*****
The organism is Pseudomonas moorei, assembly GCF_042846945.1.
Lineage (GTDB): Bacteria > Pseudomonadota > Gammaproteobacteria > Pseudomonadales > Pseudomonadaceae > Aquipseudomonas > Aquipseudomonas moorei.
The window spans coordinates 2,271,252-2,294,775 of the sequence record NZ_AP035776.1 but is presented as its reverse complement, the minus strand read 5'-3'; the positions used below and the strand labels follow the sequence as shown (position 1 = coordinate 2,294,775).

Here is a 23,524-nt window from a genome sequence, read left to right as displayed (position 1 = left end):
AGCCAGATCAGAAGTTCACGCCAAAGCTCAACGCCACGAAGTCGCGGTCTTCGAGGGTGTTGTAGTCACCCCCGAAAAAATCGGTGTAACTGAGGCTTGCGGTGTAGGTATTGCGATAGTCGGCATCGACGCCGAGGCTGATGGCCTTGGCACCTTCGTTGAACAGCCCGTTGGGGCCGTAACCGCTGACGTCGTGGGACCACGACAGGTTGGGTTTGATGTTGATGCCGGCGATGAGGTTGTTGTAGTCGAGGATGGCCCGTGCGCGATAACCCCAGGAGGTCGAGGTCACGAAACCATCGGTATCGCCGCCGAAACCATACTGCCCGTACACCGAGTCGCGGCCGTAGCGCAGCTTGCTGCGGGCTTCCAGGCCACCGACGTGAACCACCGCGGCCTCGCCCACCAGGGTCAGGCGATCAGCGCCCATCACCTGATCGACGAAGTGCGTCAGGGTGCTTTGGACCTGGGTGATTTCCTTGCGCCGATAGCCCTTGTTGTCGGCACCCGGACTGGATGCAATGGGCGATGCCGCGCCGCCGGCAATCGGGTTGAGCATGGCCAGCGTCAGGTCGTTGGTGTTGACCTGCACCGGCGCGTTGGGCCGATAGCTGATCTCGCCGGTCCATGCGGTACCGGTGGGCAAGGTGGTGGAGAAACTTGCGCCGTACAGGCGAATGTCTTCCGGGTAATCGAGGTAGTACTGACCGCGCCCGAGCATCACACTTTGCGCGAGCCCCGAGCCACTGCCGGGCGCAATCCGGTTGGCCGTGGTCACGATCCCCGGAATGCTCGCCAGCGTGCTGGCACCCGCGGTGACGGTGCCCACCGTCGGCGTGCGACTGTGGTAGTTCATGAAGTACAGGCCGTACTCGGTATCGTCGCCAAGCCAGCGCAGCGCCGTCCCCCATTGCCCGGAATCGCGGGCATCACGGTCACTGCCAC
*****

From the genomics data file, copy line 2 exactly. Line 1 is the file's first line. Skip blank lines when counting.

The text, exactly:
Lineage (GTDB): Bacteria > Pseudomonadota > Gammaproteobacteria > Pseudomonadales > Pseudomonadaceae > Aquipseudomonas > Aquipseudomonas moorei.